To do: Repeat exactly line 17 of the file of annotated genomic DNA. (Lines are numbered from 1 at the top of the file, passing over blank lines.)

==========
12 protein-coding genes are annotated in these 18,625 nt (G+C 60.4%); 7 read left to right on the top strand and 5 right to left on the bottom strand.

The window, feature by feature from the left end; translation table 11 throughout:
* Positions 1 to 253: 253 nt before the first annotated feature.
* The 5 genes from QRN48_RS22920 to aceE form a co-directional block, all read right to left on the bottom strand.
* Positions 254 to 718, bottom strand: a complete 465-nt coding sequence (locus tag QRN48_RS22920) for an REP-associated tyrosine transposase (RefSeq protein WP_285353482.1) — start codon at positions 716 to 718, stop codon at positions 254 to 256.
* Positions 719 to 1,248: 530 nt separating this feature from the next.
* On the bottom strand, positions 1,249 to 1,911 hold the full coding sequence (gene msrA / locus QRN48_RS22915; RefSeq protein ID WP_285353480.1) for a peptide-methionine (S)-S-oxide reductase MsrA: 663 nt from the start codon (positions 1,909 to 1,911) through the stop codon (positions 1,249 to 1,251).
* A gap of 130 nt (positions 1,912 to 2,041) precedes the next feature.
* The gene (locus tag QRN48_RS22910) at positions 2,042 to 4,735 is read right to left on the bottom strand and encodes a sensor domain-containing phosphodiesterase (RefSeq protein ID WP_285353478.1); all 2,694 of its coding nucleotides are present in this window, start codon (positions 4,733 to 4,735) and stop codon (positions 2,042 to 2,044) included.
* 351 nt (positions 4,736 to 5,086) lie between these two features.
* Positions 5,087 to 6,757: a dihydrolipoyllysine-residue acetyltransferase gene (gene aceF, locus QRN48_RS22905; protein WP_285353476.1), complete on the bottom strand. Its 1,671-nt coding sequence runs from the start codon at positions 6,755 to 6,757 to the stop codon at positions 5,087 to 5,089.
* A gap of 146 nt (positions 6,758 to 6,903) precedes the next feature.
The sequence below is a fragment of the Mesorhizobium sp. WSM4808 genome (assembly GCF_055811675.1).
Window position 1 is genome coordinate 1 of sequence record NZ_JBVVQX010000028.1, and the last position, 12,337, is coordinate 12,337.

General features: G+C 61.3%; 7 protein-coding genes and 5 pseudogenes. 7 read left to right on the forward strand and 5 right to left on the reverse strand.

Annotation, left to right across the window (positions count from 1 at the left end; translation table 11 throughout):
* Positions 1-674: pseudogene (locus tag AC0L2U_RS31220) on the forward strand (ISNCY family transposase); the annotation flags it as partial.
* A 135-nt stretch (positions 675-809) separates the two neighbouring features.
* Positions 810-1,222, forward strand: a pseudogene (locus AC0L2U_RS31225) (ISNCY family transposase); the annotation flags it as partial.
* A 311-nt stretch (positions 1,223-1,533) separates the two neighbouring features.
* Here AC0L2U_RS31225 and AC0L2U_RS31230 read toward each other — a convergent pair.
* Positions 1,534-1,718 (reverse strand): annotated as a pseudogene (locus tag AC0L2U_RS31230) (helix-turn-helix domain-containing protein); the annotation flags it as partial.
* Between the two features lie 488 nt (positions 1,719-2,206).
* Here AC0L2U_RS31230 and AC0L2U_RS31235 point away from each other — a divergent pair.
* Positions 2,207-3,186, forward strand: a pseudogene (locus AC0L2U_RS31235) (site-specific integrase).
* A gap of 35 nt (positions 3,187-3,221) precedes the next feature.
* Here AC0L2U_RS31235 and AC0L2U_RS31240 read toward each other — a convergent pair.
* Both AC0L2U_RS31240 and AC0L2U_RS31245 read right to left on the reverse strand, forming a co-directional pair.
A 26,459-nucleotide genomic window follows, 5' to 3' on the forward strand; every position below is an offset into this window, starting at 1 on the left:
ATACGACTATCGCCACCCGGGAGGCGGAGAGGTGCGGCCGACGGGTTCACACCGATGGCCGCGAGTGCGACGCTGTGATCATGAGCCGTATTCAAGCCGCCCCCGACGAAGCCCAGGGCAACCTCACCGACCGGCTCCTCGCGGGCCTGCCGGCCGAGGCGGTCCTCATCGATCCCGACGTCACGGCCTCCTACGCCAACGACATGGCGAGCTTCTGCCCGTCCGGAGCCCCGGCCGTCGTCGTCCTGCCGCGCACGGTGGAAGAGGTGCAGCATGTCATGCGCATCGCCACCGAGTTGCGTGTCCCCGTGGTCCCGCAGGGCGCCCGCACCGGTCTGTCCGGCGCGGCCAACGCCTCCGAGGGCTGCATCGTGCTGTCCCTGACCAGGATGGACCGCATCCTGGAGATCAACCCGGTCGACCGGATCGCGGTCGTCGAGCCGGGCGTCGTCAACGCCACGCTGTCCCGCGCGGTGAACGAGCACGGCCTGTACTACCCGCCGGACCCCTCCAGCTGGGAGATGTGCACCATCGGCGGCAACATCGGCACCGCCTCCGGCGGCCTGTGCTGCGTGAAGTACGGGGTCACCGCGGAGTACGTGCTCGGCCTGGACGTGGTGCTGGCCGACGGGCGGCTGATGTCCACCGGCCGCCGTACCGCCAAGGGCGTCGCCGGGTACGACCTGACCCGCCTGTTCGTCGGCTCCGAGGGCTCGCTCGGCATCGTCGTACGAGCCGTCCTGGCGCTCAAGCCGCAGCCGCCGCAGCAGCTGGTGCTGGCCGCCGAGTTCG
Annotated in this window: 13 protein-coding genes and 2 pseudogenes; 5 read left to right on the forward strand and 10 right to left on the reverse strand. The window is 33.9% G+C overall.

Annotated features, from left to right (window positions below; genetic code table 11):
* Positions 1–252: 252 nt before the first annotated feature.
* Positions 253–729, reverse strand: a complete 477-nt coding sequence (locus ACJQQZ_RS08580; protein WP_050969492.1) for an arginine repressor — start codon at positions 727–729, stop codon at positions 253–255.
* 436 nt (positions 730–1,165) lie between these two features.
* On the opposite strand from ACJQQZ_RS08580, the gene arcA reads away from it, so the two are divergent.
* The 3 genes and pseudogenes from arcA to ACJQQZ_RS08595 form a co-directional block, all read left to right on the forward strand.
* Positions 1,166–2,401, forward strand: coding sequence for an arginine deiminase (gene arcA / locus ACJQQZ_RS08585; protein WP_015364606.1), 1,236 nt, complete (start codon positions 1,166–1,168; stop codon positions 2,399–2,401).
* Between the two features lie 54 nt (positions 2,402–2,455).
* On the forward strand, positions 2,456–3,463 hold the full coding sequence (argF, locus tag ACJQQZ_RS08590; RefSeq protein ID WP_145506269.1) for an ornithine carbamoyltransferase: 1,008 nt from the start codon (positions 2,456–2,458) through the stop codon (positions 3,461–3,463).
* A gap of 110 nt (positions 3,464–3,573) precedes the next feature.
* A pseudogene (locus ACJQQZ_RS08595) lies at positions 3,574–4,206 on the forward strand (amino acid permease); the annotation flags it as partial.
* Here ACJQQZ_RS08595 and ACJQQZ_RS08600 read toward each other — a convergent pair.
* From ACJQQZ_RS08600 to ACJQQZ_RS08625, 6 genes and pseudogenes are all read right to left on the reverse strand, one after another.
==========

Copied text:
* Positions 1-674: pseudogene (locus tag AC0L2U_RS31220) on the forward strand (ISNCY family transposase); the annotation flags it as partial.